The bull market in global equities that started in the dark days of early 2009 passed a historic milestone in the second week of July. When the Standard & Poor’s 500 Index closed that Monday at 1682.5, this did not just represent a new record high and a full recovery from the swoon that Wall Street suffered after Ben Bernanke’s “tapering” comments in late May.
More importantly, Monday’s record close marked the first time this key Wall Street index exceeded by more than 10 per cent its peak at the climax of the last great bull market in March 2000.
Why is this important? Because a breakout this large from a trading range that has confined the stock market’s movements for many years is historically a rare event. In fact, there have only been three occasions in the past 100 years when prices have risen 10 percent above previous long-term peaks (which I define as peaks that have remained unbroken for at least five years).
Each of these major breaks — in July 1925, December 1954 and October 1980 — has confirmed a structural bull market and been followed by very large gains for long-term equity investors: 189 per cent from 1925 to 1929, 245 per cent from 1954 to 1973 and more than 1,000 per cent from 1981 to 2000.
Of course, past performance is not necessarily a guide to future results and three events are insufficient to draw statistically reliable conclusions. Nevertheless, the latest shattering of Wall Street records seems significant in several ways.
The S&P 500 is by far the most important stock market index and tends to set the direction for all other markets around the world — and history reveals that large breakthroughs, like the one that just occurred, are very different from marginal new highs, which have been much more common and have often given false signals.
There have been dozens of cases where long-standing records were broken by 2 or 3 per cent and several of these were followed by large losses instead of further gains. This happened most recently in 2007, when the S&P 500 squeaked through to a new high just 2.5 per cent above the 2000 record and then promptly collapsed during the Lehman crisis.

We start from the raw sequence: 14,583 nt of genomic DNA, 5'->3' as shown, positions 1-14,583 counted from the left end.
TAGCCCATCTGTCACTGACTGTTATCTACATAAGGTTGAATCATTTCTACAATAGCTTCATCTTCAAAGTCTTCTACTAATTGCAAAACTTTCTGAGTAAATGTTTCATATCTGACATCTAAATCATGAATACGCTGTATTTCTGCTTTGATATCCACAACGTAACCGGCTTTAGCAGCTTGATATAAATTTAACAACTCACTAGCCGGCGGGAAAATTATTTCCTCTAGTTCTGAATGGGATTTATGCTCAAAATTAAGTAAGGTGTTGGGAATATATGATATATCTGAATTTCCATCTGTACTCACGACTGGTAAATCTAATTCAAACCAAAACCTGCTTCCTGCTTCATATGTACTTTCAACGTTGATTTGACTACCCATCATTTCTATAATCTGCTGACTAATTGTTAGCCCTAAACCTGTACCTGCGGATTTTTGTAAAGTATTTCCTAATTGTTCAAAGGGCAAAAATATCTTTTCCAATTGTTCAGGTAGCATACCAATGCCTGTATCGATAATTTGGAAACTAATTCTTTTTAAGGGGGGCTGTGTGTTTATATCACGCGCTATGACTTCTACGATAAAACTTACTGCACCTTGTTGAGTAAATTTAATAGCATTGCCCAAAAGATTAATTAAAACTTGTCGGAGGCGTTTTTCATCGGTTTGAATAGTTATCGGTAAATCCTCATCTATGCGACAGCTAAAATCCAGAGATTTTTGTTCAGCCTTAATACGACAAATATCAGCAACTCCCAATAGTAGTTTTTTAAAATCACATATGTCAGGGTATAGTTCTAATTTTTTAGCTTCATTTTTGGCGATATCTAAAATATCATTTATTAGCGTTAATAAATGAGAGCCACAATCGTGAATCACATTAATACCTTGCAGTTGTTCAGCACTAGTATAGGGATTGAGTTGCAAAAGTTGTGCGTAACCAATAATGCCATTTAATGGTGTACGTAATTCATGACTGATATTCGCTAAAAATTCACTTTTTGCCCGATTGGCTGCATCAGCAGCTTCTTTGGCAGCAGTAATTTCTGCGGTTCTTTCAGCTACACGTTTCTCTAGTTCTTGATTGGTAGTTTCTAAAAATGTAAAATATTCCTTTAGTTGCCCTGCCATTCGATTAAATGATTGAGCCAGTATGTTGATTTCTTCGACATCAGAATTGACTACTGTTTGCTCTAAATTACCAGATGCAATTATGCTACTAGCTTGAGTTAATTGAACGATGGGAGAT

By contrast, large breakouts of 10 per cent or more have consistently produced large gains. This history, on its own, might not be worth remarking, since three events hardly qualify as a “pattern,” if it were not for some fundamental explanations suggested by this experience.
The three previous breakouts, in 1925, 1954 and 1980, have occurred at intervals of roughly 30 years and it is now 33 years since the last such event. So the mere passage of time suggests that a new structural bull market may be due around now.
More importantly, the alternation between bull and bear phases has been related to political and economic upheavals of historical proportions. The three long-term bear markets of the 20th century were related to World War One and the Russian Revolution, the Great Depression and World War Two, the great inflation and the energy crisis of the 1970s.
The transitions to bull markets happened when these crises were subsiding, even though few contemporary observers realised this at the time. In 1954, there were still widespread fears of a return to pre-war depression and even of a victory for communism in the Cold War.
In 1980, almost nobody expected inflation to be tamed by Ronald Reagan and Paul Volcker or for the oil shock to go into reverse. Yet investors on Wall Street got wind of these improvements and stock market prices started to set new highs well before the good news was confirmed.
Could something similar be happening today?
We know with hindsight that the origins of the 2008 financial crisis and the great recession that followed could be traced back to the start of the last decade, when incomes stopped growing for average American and European workers and their living standards could only be maintained through reckless credit expansion and the accumulation of unsustainable debts.
It seems reasonable, therefore, to view the whole period since 2000 as one of long-term structural deterioration and economic failure. Conventional wisdom maintains that this dismal period is still far from over and the structural obstacles to economic growth remain as daunting as ever — deteriorating demographics and weakening productivity, government deficits and unsustainable households debts, global imbalances and so on.
Yet there are signs that these structural impediments are gradually dwindling, especially in the US. Demographic prospects are improving because of immigration reform. Productivity breakthroughs are coming as manufacturing and computer technologies converge.
Household balance-sheets have strengthened and the US government’s deficit problems have been resolved, although a long-term challenge remains in controlling healthcare costs. Global imbalances have been largely eliminated, with the US current account deficit down from 6 per cent of GDP to 2.9 per cent, according to IMF projections, while the Chinese surplus has shrunk from 10 per cent to 2.6 per cent and Japan’s surplus has almost vanished.
None of this means that the US has fixed all its problems or that smooth sailing for the world economy lies ahead. Even if the US recovery continues and strengthens, as it probably will, new crises may be brewing in China and Europe.
But the world is always a dangerous and unpredictable place, which is why it is often said that “bull markets must climb a wall of worry.” This old investment adage is again being proven true.